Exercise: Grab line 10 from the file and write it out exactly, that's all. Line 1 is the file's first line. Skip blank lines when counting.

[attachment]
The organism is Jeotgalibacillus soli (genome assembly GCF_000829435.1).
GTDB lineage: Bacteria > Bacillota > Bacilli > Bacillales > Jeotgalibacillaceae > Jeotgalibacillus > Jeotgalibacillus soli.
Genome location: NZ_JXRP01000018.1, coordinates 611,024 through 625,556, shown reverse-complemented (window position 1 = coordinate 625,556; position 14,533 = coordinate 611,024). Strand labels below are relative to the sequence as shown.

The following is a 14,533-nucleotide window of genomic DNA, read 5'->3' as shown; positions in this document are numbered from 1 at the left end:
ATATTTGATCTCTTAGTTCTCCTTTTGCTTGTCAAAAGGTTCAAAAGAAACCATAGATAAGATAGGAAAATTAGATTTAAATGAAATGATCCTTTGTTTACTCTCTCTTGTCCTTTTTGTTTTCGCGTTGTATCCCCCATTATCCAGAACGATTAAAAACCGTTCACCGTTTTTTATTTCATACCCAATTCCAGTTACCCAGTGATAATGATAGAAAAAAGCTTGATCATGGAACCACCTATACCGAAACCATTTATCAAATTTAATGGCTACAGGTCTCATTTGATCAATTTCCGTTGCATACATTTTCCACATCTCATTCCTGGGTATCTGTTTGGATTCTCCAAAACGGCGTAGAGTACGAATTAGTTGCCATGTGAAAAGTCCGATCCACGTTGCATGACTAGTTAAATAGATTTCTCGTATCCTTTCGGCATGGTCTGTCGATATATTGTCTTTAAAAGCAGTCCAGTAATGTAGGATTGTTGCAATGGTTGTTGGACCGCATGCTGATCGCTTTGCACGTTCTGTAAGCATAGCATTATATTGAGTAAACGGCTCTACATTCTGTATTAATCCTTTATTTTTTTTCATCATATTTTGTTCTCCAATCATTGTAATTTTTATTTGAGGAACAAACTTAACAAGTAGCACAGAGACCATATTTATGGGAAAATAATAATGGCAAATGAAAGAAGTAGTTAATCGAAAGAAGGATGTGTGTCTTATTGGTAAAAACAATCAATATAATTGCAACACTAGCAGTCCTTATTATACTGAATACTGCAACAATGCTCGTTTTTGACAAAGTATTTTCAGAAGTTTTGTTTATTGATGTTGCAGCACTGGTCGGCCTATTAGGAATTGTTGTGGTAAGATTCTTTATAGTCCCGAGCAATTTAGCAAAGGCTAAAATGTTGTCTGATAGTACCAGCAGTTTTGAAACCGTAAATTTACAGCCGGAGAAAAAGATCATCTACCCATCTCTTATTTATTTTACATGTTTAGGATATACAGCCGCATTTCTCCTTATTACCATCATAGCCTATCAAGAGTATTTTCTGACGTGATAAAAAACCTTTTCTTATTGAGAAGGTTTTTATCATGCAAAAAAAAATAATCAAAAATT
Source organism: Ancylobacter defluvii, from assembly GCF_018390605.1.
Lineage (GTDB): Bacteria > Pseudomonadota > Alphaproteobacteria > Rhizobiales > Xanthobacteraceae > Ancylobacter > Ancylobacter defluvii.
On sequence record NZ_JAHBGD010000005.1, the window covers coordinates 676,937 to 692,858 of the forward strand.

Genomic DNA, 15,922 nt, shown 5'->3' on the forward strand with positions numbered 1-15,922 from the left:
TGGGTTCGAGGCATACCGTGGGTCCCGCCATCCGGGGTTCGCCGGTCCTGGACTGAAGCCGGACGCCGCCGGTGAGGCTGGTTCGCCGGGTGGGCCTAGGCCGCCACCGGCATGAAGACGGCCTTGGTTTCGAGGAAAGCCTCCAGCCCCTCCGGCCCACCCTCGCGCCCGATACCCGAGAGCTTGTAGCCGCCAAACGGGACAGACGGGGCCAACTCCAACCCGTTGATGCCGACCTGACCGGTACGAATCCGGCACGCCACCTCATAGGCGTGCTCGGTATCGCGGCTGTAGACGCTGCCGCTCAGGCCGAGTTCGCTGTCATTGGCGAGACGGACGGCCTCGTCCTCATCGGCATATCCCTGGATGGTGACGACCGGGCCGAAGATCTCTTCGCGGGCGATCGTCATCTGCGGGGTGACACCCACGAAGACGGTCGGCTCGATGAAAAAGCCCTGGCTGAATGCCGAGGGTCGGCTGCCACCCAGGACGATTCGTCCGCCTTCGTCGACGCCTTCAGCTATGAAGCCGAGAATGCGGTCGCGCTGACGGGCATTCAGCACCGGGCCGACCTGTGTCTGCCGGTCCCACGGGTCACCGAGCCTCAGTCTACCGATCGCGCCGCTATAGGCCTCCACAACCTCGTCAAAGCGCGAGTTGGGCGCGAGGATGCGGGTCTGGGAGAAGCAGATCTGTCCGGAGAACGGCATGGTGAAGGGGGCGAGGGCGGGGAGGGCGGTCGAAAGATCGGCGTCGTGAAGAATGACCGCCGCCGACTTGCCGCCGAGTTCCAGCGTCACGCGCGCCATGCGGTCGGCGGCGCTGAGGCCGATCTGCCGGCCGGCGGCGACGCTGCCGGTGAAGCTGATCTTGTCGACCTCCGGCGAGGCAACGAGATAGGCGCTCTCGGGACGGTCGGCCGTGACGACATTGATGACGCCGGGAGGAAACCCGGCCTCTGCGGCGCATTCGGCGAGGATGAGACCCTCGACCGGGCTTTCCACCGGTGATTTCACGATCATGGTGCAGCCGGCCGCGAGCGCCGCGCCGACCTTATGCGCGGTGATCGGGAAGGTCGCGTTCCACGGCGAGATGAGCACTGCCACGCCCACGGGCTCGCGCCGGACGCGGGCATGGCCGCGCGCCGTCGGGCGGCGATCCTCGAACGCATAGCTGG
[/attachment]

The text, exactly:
TGGGTTCGAGGCATACCGTGGGTCCCGCCATCCGGGGTTCGCCGGTCCTGGACTGAAGCCGGACGCCGCCGGTGAGGCTGGTTCGCCGGGTGGGCCTAGGCCGCCACCGGCATGAAGACGGCCTTGGTTTCGAGGAAAGCCTCCAGCCCCTCCGGCCCACCCTCGCGCCCGATACCCGAGAGCTTGTAGCCGCCAAACGGGACAGACGGGGCCAACTCCAACCCGTTGATGCCGACCTGACCGGTACGAATCCGGCACGCCACCTCATAGGCGTGCTCGGTATCGCGGCTGTAGACGCTGCCGCTCAGGCCGAGTTCGCTGTCATTGGCGAGACGGACGGCCTCGTCCTCATCGGCATATCCCTGGATGGTGACGACCGGGCCGAAGATCTCTTCGCGGGCGATCGTCATCTGCGGGGTGACACCCACGAAGACGGTCGGCTCGATGAAAAAGCCCTGGCTGAATGCCGAGGGTCGGCTGCCACCCAGGACGATTCGTCCGCCTTCGTCGACGCCTTCAGCTATGAAGCCGAGAATGCGGTCGCGCTGACGGGCATTCAGCACCGGGCCGACCTGTGTCTGCCGGTCCCACGGGTCACCGAGCCTCAGTCTACCGATCGCGCCGCTATAGGCCTCCACAACCTCGTCAAAGCGCGAGTTGGGCGCGAGGATGCGGGTCTGGGAGAAGCAGATCTGTCCGGAGAACGGCATGGTGAAGGGGGCGAGGGCGGGGAGGGCGGTCGAAAGATCGGCGTCGTGAAGAATGACCGCCGCCGACTTGCCGCCGAGTTCCAGCGTCACGCGCGCCATGCGGTCGGCGGCGCTGAGGCCGATCTGCCGGCCGGCGGCGACGCTGCCGGTGAAGCTGATCTTGTCGACCTCCGGCGAGGCAACGAGATAGGCGCTCTCGGGACGGTCGGCCGTGACGACATTGATGACGCCGGGAGGAAACCCGGCCTCTGCGGCGCATTCGGCGAGGATGAGACCCTCGACCGGGCTTTCCACCGGTGATTTCACGATCATGGTGCAGCCGGCCGCGAGCGCCGCGCCGACCTTATGCGCGGTGATCGGGAAGGTCGCGTTCCACGGCGAGATGAGCACTGCCACGCCCACGGGCTCGCGCCGGACGCGGGCATGGCCGCGCGCCGTCGGGCGGCGATCCTCGAACGCATAGCTGG